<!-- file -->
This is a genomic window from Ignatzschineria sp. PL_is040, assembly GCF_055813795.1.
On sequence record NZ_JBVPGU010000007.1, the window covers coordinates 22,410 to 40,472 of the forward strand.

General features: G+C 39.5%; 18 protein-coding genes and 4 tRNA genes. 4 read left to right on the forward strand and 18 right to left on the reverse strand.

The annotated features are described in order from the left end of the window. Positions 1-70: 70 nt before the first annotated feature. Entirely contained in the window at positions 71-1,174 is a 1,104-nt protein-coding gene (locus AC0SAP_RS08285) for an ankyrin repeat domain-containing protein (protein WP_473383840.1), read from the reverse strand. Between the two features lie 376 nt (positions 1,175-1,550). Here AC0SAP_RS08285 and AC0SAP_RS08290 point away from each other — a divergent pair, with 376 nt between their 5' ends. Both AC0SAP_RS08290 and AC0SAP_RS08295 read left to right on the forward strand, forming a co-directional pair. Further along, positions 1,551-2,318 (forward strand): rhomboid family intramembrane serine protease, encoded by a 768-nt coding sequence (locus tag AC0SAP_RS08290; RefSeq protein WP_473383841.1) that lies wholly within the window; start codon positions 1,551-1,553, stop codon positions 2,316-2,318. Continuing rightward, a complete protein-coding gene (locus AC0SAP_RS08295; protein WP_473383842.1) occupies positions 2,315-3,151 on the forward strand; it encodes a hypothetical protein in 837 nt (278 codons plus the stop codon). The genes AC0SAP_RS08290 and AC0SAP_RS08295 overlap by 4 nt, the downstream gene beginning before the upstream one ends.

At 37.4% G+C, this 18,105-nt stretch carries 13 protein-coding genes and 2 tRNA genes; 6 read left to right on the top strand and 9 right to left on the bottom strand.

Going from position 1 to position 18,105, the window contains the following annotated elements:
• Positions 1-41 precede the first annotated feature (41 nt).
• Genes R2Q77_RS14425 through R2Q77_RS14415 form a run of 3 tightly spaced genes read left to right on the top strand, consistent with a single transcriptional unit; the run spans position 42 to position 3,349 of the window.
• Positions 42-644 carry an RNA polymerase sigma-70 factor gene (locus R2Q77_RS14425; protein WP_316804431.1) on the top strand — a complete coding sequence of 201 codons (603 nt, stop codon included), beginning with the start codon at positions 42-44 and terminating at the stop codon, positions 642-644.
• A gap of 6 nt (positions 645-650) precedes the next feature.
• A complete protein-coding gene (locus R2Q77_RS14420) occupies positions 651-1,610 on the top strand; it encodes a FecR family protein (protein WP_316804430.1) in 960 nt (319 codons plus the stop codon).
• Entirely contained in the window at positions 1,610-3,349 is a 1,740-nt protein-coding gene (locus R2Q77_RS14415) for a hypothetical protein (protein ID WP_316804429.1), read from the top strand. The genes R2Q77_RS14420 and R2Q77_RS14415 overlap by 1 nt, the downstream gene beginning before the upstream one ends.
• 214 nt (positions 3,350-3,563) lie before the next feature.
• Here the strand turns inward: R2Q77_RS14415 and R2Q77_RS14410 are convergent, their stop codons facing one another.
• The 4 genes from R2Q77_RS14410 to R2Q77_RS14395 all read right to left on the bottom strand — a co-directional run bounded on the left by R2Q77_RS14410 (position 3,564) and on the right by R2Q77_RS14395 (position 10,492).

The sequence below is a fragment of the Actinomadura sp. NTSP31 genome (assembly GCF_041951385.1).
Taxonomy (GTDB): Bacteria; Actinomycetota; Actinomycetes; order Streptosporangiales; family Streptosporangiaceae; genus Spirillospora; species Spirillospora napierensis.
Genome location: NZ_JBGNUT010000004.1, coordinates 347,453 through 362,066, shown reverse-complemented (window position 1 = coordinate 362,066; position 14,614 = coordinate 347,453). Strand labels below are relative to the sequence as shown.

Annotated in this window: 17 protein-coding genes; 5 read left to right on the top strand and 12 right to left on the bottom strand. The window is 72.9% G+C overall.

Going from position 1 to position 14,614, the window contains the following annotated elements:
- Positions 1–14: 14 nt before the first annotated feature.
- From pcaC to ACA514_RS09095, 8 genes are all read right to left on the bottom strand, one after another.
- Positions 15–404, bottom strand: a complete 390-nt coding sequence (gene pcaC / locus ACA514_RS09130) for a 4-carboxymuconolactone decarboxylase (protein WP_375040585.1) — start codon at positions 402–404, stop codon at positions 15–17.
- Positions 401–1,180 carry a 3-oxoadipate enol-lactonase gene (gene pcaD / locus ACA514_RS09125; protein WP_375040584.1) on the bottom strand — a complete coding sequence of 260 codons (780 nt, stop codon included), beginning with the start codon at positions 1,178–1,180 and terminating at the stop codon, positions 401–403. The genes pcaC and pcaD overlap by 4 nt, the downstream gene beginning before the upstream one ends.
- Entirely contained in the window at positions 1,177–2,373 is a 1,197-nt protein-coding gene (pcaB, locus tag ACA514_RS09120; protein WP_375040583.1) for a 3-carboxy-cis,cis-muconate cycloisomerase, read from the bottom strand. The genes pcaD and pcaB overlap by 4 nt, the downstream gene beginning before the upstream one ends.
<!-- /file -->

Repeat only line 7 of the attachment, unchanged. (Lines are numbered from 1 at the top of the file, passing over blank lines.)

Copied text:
• Positions 1-41 precede the first annotated feature (41 nt).